“This development deal may be one of the ugliest ever,” the Center stated. “An irreplaceable forest that’s a biological refuge for many endangered species, this land was given for free to the University of Miami from the federal government. Instead of working to preserve it, the university sold out to a developer. If the Wal-Mart developer gets its way, irreplaceable wildland will be lost forever to yet another sprawling shopping center.”

In summary, every cent you spend at a Walmart is a cent spent to drive a nail into your own back. Why drive a knife into your own back?

Walmart is a living manifestation of corporate evil and greed – people who shop there are in effect voting against themselves and their own self interest!

I have written numerous investigative pieces on Walmart and the Walton Family greenwashing. In one of my latest pieces, an analysis of environmental grants that the Walton Family Foundation gave to conservation organizations in 2013 reveals that NGOs supporting Proposition 1, Governor Jerry Brown’s water bond that passed in November, received $9,234,866 in grants while opponents of the controversial measure received none.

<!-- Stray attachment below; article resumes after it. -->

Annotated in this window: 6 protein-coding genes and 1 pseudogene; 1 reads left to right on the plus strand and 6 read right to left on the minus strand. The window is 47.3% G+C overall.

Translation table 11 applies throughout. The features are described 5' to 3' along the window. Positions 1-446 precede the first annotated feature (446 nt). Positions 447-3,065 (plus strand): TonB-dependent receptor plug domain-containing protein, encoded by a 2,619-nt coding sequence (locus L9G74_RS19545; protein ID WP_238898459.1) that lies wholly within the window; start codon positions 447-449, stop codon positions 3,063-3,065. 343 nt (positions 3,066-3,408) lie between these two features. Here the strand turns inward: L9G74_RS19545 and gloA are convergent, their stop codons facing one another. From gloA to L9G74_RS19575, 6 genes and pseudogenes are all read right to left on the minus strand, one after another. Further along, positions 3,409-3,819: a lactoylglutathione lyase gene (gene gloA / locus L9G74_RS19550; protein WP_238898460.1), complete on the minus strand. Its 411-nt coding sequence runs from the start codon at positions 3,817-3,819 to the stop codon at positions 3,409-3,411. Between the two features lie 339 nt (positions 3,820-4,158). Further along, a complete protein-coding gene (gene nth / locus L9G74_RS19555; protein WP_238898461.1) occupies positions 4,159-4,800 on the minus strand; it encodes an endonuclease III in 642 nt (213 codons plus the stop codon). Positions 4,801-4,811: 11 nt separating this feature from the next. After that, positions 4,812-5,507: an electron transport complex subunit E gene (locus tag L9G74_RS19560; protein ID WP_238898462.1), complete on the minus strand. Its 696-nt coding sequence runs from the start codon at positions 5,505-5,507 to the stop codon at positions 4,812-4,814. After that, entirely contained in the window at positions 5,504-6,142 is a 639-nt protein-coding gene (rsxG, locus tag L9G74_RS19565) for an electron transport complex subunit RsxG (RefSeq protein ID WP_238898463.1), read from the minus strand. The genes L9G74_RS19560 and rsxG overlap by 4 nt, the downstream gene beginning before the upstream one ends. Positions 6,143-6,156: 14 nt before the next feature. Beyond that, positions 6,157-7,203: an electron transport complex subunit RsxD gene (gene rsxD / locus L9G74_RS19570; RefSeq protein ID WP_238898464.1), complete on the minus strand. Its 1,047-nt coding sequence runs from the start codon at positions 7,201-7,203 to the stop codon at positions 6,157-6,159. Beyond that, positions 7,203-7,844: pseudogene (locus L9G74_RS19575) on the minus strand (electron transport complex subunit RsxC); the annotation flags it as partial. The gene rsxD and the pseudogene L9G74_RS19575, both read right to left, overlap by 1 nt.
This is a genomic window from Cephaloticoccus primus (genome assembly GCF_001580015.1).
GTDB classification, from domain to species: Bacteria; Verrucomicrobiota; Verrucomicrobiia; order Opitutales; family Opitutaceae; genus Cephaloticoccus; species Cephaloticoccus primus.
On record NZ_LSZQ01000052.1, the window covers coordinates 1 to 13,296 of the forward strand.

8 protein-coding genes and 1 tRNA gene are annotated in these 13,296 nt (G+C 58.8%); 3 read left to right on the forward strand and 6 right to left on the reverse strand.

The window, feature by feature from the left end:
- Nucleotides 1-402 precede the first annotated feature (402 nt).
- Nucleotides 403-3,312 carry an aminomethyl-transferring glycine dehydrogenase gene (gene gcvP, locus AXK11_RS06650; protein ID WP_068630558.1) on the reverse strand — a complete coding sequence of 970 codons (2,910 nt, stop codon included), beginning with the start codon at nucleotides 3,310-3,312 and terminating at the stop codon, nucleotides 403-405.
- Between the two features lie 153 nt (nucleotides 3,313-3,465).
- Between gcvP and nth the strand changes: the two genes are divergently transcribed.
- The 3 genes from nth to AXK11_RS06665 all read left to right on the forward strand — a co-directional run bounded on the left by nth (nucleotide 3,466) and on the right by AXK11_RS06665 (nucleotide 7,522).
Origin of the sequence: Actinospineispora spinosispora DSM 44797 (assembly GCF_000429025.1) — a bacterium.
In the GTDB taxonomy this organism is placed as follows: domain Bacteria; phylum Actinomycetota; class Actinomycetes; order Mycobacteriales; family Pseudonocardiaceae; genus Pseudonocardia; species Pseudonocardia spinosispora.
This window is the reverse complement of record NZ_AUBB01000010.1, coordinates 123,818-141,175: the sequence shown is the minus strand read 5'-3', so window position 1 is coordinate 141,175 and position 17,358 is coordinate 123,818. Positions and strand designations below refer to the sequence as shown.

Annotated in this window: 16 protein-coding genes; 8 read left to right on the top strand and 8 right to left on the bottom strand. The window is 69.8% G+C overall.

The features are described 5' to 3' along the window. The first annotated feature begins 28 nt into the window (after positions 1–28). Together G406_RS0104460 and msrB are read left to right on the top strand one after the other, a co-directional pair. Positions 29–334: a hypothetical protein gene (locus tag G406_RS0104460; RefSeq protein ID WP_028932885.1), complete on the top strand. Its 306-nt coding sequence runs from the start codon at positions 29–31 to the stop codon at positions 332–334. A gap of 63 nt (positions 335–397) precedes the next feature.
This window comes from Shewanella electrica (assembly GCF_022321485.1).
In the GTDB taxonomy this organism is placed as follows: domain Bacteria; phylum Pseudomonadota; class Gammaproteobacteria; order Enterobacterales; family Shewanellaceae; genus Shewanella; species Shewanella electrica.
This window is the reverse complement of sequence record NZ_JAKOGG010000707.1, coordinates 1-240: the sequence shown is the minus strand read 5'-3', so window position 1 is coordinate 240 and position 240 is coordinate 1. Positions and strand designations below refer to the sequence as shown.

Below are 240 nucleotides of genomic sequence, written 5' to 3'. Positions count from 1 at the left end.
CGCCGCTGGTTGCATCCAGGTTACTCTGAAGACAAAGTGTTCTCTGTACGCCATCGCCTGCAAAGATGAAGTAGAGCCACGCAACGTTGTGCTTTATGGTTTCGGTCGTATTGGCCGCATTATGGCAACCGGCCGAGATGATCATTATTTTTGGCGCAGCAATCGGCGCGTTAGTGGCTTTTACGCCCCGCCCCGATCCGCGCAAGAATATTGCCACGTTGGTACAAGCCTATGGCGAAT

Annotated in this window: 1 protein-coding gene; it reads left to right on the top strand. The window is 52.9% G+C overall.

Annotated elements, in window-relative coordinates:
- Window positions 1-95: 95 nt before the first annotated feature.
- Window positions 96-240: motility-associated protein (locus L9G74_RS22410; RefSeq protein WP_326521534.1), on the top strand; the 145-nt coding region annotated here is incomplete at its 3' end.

The Walton Family Foundation grant recipients, including the Nature Conservancy, Audubon Society, Ocean Conservancy, American Rivers and other corporate “environmental” NGOs, allied with corporate agribusiness, the oil industry, Big Tobacco, the timber industry, billionaires, Stewart Resnick of Paramount Farms and a rogue’s gallery of some of the worst corporate interests on the planet to fund the biggest dam building project in recent California history!

Groups that really care about the environment and fish and wildlife restoration won’t take a cent from the Walton Family Foundation and Walmart because the grants are designed to greenwash the corporation’s terrible environmental policies and further the Walton Family’s neo-liberal economic and environmental agenda.

The Walton Family Foundation is governed by the descendants of Sam and Helen Walton, the founders of Walmart.

“The Walton Family Foundation continues a philanthropic vision begun by Walmart founders Sam and Helen Walton,” according to the Foundation website. “Across diverse areas of giving that include education reform, freshwater and marine conservation and community and economic development, Walton family members carry forward the timeless Walton value of creating opportunity so that individuals and communities can live better in today’s world.”